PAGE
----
The Trump and Tsai administrations both deserve praise for advancing the bilateral relationship, but there is no clear, agreed-upon roadmap for the relationship’s future direction. Setting forth such a roadmap or agenda will help to inure the relationship against forces that might seek to push the United States and Taiwan apart. It would also help to prevent leaders in either capital from sitting on their laurels after a significant accomplishment, such as a major arms sale, as there would remain yet more to accomplish. Under the Trump and Tsai administrations, the US-Taiwan relationship has reached new heights. There is no reason it cannot soar even higher.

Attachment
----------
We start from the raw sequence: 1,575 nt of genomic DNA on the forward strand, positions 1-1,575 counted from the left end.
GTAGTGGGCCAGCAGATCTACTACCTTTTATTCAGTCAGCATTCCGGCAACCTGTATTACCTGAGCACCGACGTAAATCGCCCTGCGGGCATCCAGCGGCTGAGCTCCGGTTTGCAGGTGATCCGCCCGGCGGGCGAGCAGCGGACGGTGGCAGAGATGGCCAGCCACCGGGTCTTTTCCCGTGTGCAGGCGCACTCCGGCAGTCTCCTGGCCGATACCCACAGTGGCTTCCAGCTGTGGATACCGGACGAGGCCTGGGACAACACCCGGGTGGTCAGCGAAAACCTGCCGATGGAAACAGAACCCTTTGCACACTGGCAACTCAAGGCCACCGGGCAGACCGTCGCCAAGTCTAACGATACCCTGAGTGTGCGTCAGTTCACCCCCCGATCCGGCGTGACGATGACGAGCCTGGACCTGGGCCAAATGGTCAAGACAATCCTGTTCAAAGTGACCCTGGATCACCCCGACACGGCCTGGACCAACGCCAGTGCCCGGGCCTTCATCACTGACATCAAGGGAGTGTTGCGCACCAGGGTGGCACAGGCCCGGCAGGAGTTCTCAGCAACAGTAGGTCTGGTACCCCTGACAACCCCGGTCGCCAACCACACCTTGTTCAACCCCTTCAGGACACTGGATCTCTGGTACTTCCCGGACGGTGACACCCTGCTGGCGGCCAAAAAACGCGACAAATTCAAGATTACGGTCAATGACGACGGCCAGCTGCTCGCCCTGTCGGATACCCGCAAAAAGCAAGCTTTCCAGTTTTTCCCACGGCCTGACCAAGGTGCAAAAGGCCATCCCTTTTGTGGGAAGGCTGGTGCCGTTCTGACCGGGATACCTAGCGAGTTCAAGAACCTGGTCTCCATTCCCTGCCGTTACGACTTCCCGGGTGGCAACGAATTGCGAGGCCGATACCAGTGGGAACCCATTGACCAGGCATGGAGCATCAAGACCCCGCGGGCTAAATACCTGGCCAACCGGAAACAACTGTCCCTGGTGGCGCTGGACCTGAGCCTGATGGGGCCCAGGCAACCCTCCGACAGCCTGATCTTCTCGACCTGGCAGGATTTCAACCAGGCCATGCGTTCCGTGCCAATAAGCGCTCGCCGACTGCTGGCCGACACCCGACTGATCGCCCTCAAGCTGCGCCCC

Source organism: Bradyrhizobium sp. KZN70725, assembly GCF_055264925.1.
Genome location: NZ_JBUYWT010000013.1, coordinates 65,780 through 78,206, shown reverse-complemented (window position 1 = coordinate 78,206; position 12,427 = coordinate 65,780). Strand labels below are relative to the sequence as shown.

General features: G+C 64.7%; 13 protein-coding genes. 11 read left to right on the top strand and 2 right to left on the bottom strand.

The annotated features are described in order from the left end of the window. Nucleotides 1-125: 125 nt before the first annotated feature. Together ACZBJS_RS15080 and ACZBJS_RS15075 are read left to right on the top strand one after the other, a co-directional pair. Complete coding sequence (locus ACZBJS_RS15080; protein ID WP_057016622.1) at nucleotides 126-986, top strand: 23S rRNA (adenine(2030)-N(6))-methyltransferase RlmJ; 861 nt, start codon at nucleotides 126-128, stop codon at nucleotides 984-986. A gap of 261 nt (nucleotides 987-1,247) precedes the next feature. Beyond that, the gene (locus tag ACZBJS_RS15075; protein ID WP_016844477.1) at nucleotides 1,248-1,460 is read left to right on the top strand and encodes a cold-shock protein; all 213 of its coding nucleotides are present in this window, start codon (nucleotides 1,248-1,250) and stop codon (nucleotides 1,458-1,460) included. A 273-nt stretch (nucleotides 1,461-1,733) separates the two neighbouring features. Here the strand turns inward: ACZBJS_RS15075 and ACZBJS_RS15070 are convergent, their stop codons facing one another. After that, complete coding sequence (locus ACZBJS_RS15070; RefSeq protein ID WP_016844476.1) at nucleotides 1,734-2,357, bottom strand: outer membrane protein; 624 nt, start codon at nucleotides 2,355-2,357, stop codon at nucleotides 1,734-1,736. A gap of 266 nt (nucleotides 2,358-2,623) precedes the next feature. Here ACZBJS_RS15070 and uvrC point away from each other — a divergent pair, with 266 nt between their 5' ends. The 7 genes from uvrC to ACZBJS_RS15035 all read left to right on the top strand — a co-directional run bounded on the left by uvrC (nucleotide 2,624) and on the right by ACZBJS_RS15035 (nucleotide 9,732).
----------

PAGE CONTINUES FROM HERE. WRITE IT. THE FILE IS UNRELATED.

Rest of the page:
The main point: The past two years have seen continued advances in US-Taiwan relations, despite fears that the Trump administration would use Taiwan as bargaining chip in US-China relations. A joint agenda for the relationship would help ensure that bilateral ties continue to deepen in the years ahead.